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The sand won’t stop for Aspen Hourglass

Lead singer and guitarist Grayson Erhard performs at Taste of Fort Collins. (Photo Credit: Chapman Croskell)

As they sat down with some drinks at the Wild Boar Cafe, the members of Aspen Hourglass talked about the show they played the night before in front of a warehouse on a very tiny stage in front of thousands of people.

This local band has been busy since the Collegian last spoke with them.


The band, made up of CSU alumni, was started when guitarist Grayson Erhard and drummer Sean Hanson met through their old bassist, who played in pep band with Hanson.

“I remember (Hanson) sitting down and he did a roll and went right into it and it was just solid,” said Erhard, who graduated from CSU in 2013 with a degree in computer information systems.

Since then, the band has gained a classically trained keyboard player, Elvin Holderfield. Holderfield is the owner of Hourglass Music School, where Erhard teaches guitar. The trio said they decided to play together one day, and it just stuck.

“We just set a play date jam session,” said Holderfield, who graduated in 2011 with a degree in piano performance. “I heard (Grayson) play and I decided, ‘This is where I want to be. I want to be in this band.'”

Keyboard player Elvin Holderfield performs onstage at Taste of Fort Collins. (Photo Credit: Chapman Croskell)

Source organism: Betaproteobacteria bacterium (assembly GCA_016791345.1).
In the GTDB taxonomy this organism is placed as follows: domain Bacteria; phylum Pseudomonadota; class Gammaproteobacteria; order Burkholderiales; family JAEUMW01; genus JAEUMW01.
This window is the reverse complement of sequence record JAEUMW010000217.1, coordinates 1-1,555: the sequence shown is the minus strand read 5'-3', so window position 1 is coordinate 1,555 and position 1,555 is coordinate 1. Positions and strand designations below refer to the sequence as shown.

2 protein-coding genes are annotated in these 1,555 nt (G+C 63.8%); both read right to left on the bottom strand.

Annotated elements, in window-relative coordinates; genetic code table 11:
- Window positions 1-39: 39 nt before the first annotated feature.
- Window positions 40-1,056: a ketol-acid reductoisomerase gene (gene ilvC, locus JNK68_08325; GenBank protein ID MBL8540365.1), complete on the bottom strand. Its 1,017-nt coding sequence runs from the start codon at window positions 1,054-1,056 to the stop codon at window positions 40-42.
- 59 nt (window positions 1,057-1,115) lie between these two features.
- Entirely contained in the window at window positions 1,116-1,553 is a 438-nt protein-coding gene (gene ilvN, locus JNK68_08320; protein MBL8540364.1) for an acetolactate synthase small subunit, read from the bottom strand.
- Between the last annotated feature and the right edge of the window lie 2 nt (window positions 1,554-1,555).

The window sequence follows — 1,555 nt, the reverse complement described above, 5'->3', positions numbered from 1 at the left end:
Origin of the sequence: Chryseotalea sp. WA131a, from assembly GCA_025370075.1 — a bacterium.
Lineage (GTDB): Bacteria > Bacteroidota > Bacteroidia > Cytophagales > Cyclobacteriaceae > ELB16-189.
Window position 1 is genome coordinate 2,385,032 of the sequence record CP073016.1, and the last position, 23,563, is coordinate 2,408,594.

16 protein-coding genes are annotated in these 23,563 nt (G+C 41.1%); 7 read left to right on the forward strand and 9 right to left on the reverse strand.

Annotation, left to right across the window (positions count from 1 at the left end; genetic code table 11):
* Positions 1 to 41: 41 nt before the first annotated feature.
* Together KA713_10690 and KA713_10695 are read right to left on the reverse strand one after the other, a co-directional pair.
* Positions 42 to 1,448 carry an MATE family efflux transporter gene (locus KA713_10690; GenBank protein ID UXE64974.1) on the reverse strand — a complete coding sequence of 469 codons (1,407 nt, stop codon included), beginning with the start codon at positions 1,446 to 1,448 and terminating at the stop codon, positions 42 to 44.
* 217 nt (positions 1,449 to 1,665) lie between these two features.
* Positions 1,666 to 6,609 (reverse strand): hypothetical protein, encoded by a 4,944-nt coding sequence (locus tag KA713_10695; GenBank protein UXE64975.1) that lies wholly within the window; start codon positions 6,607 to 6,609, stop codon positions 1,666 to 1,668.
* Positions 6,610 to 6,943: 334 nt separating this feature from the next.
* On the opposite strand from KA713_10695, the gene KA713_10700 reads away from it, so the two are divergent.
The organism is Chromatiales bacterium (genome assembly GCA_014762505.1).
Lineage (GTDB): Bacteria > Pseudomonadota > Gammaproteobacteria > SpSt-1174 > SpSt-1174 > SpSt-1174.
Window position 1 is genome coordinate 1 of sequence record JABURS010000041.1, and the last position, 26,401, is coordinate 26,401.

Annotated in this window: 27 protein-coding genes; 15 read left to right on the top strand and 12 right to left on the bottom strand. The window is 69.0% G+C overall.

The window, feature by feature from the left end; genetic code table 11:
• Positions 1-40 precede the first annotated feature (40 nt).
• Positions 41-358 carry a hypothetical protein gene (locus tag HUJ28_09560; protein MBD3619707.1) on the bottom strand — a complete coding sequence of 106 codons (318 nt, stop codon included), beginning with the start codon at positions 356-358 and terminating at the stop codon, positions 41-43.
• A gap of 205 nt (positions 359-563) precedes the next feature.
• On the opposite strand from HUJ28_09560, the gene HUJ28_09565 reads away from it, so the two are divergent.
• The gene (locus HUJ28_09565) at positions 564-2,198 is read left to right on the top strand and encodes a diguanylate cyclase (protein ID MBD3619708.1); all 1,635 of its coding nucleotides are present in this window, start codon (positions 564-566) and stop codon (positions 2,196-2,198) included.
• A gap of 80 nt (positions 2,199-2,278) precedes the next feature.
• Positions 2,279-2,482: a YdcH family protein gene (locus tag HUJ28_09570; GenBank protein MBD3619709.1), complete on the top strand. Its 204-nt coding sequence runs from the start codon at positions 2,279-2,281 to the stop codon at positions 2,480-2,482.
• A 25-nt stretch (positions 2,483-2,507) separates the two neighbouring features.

The inclusion of styled piano and keyboard, along with Erhard’s own unique guitar-playing style, is what defines the band’s sound, the members said. They spent the last year with more freedom to develop a sound all their own, Aspen Hourglass said. The band also released their first four-song EP, “Navigate,” earlier this year.

The group has been touring both locally and nationally, including shows at South by Southwest and Taste of Fort Collins. Aspen Hourglass is now headlining their biggest show to date July 10 at the Gothic Theatre in Denver, which the band said was a dream of theirs a year ago. They also have tours and shows planned throughout the rest of the year. However, the group said their goal is not so much quantity these days as it is quality.

“We really want to improve the quality of our product,” said Hanson, who graduated in 2014 with a degree in mechanical engineering. “We’ve kinda fallen into a rut lately just because we’ve played so many shows.”

Aside from cleaning up their style and appearance, the band’s plans for the future including producing a full-length album.

“It’s the best way for us to explore ourselves,” said Holderfield. “We haven’t had the chance to really delve into it, and making a killer album is our next goal.”


Collegian Reporter Chapman Croskell can be reached at and on Twitter @Nescwick.

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